The state of Michigan is dropping charges and arrest warrants against nearly 200 people accused of illegally collecting unemployment benefits.
The warrants were issued against people who never showed up for court hearings after they were accused of defrauding the unemployment system. In many cases, the accused never knew they were charged with a crime.
The Michigan Talent Investment Agency asked for the arrest warrants to be dismissed because there’s a good chance the people accused actually didn’t do anything wrong.
That’s because a computer foul-up caused thousands of people being wrongly accused. Not only that, many were sanctioned as much as four times the amount they collected in jobless benefits.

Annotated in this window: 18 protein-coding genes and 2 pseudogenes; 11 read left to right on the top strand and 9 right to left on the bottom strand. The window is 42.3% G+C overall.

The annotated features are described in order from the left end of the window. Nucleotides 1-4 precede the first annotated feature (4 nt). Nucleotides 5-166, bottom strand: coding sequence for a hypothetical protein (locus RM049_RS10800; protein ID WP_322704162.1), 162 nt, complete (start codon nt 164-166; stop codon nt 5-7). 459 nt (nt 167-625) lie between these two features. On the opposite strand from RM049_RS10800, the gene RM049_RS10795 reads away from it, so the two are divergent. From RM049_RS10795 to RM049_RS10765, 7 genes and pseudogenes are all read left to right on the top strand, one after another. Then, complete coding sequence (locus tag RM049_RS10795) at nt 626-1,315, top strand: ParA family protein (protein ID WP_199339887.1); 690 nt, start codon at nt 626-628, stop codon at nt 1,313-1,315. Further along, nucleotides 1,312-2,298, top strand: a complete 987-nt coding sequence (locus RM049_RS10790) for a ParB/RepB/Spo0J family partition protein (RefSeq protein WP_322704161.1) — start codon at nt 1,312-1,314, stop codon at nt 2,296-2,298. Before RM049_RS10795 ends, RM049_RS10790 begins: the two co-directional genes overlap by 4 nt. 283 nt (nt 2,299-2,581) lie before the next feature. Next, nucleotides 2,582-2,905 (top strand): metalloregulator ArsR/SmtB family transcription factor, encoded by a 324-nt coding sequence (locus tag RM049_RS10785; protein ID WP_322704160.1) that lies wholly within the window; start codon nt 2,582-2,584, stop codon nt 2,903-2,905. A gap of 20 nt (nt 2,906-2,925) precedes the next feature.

The next step is for the agency to complete its review of 28,000 cases, and dismiss charges against people it determines were innocent.
Wanda Stokes, head of the Talent Investment Agency, says the action is being taken "out of an abundance of caution and in the interest of justice." She says more than $16 million has been or will be returned to people across Michigan whose tax refunds or wages were wrongly seized.